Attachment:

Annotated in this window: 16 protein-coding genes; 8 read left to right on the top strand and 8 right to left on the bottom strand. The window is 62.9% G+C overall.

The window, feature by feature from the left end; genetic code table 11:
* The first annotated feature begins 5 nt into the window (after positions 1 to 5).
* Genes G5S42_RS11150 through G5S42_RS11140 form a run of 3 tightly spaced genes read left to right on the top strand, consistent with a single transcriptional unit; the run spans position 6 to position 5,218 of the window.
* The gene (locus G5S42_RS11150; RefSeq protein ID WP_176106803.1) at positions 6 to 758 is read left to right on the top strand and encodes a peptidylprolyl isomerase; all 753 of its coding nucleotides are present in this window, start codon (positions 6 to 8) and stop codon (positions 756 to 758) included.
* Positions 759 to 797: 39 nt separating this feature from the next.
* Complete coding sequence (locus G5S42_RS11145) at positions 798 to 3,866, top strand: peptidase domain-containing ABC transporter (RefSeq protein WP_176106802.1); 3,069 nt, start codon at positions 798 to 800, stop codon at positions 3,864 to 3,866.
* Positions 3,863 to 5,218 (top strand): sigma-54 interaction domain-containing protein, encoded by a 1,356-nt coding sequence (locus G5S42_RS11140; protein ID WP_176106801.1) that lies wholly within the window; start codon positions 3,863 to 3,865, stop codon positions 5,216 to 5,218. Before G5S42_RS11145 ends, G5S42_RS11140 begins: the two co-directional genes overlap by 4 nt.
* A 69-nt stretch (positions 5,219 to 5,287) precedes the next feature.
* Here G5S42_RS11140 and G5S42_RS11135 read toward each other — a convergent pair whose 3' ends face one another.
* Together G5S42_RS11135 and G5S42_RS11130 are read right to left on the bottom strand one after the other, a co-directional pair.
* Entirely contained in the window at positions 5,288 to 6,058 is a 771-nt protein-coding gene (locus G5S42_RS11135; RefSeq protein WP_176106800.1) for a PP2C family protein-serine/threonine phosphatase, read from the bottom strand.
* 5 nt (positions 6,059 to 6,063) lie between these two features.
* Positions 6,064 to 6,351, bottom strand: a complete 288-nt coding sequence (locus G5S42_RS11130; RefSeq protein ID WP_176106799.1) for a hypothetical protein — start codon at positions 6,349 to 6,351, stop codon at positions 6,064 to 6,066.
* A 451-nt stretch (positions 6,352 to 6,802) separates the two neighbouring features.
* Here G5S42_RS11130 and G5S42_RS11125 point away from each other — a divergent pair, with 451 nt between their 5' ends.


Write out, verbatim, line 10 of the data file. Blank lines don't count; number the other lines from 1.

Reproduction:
* Here G5S42_RS11140 and G5S42_RS11135 read toward each other — a convergent pair whose 3' ends face one another.